Looking at your list, something jumps out to me. In most cases where those busts occur, the problem wasn't that the team was too low to get the best QB, it was that that draft simply didn't have a franchise QB.
2010, in my mind, is to soon to tell. I doubt Tebow is anything, but I can't know it for sure.
2009: All three QBs appear to be franchise QBs.
2008: Both were franchise QBs.
2007: Both Russel and Quinn were busts
2006: Both Leinart and Young were busts
2005: Rodgers is a stud, Campbell (right after) and Alex Smith were busts.
2004: RIvers, Eli, and Ben are studs
2003: Tough to grade Leftwhich and Palmer. I wouldn't call them busts.
The point that I'm trying to make is that history shows us that, with the exception of 2005 and MAYBE 2010, we rarely see the draft playing out as some of the QBs being studs and some being busts.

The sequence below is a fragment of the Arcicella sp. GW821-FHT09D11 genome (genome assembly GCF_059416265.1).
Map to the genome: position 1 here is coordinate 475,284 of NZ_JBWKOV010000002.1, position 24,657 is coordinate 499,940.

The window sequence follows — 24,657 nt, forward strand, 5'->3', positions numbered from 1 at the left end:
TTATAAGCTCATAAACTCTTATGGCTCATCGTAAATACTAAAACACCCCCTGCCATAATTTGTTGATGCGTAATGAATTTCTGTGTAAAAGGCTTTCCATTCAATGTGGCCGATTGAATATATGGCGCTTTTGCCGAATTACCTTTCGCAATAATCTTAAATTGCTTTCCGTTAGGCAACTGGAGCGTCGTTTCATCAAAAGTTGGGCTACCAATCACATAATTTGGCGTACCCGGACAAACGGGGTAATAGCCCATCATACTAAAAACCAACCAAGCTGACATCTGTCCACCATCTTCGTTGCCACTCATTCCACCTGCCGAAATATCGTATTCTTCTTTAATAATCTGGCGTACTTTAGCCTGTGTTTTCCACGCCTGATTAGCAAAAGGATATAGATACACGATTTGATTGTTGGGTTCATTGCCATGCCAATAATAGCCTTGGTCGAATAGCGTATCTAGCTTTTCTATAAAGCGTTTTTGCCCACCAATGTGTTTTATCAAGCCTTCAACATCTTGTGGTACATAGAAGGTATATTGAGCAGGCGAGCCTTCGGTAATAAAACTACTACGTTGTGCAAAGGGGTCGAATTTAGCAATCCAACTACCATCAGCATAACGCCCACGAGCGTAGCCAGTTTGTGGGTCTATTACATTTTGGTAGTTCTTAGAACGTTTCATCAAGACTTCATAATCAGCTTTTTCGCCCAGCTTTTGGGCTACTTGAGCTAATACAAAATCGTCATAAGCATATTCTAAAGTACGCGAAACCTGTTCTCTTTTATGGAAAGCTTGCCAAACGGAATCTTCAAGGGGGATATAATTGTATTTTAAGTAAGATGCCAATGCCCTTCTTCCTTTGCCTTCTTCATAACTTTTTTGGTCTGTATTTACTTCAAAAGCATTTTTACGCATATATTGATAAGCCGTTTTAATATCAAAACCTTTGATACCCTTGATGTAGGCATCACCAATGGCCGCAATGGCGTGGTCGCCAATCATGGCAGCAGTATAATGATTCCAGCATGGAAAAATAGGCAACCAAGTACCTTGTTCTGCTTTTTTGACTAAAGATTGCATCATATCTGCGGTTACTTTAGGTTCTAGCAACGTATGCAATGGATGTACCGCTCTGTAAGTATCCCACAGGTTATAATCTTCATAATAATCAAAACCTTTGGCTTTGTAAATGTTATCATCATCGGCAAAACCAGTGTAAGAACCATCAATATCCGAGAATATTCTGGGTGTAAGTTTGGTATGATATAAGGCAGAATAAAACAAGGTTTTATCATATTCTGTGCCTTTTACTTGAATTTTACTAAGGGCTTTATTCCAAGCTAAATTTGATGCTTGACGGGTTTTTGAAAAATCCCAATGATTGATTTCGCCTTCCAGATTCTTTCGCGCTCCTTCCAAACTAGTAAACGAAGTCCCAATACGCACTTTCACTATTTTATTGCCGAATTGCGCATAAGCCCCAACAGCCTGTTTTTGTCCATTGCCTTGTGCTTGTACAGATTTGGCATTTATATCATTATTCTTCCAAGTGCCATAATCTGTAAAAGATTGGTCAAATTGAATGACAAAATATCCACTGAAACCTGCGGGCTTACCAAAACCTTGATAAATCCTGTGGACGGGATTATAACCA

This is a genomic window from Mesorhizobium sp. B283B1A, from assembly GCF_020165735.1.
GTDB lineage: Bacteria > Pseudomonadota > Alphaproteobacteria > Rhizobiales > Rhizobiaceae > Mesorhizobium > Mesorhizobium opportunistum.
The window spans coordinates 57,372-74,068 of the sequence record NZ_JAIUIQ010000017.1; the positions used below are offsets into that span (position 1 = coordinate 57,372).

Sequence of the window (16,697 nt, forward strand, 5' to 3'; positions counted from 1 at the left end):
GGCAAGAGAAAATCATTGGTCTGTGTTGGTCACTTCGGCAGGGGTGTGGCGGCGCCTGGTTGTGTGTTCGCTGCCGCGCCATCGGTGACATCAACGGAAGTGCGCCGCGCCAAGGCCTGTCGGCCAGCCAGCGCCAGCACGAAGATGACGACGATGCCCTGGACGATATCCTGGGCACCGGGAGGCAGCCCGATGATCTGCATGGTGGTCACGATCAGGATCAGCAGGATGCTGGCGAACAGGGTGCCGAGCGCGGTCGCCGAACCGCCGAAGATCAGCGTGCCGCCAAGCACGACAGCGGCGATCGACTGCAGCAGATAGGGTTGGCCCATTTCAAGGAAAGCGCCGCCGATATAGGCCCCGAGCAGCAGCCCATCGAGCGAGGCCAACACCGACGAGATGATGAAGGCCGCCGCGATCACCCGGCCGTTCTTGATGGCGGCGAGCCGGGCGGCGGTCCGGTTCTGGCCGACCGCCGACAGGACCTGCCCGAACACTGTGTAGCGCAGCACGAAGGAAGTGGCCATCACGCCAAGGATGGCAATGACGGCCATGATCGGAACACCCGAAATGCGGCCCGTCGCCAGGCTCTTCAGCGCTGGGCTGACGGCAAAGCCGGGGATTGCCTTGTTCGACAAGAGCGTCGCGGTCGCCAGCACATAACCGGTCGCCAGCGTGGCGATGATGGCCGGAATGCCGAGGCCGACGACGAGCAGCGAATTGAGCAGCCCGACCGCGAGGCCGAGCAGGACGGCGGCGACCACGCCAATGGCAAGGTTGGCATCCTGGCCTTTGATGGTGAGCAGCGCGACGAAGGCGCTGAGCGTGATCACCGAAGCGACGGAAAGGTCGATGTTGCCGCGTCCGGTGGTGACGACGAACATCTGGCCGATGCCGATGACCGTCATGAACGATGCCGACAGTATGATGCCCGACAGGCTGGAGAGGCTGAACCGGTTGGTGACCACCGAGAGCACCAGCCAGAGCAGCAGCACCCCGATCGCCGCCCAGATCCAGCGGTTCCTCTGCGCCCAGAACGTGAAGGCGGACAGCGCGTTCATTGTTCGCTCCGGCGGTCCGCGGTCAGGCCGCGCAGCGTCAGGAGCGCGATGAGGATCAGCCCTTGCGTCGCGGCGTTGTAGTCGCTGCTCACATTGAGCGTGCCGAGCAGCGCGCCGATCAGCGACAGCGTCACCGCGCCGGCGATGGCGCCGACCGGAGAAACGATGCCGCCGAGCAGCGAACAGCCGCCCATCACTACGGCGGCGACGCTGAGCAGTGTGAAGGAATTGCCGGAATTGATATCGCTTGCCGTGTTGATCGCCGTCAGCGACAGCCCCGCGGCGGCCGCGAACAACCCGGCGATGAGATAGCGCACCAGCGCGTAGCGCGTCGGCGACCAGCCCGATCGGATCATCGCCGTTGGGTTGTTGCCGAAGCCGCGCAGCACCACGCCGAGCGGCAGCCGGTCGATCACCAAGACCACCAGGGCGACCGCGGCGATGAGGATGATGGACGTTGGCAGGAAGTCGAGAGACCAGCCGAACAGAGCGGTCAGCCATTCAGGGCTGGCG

Instead, we usually see clusters. A given draft either has 2-3 studs, or it has 2-3 busts. Look at it in terms of draft classes.
09 are all studs
08 are all studs
07 are all busts
06 are all busts
05 is the anomaly where you get one guy in each category
04 were all studs
03 you can classify either way, but they were pretty equal in their success.
I don't know what the data means, but I can tell you I don't buy into "QB X is a stud and QB Y will be a bust." In my mind, that is just some people wanting to put down the QB they don't like in order to pull up the one they do. When you look at the actual data, you can see that entire draft classes tend to go together. Rarely do you see one of the QBs pan out and one bust, as was the case in 2005. Again, 2010 may be the case, with Bradford looking like a stud. But I'm not ready to make that claim until I see how Tebow, Claussen, and Mccoy pan out. I know they aren't first rounders, but still.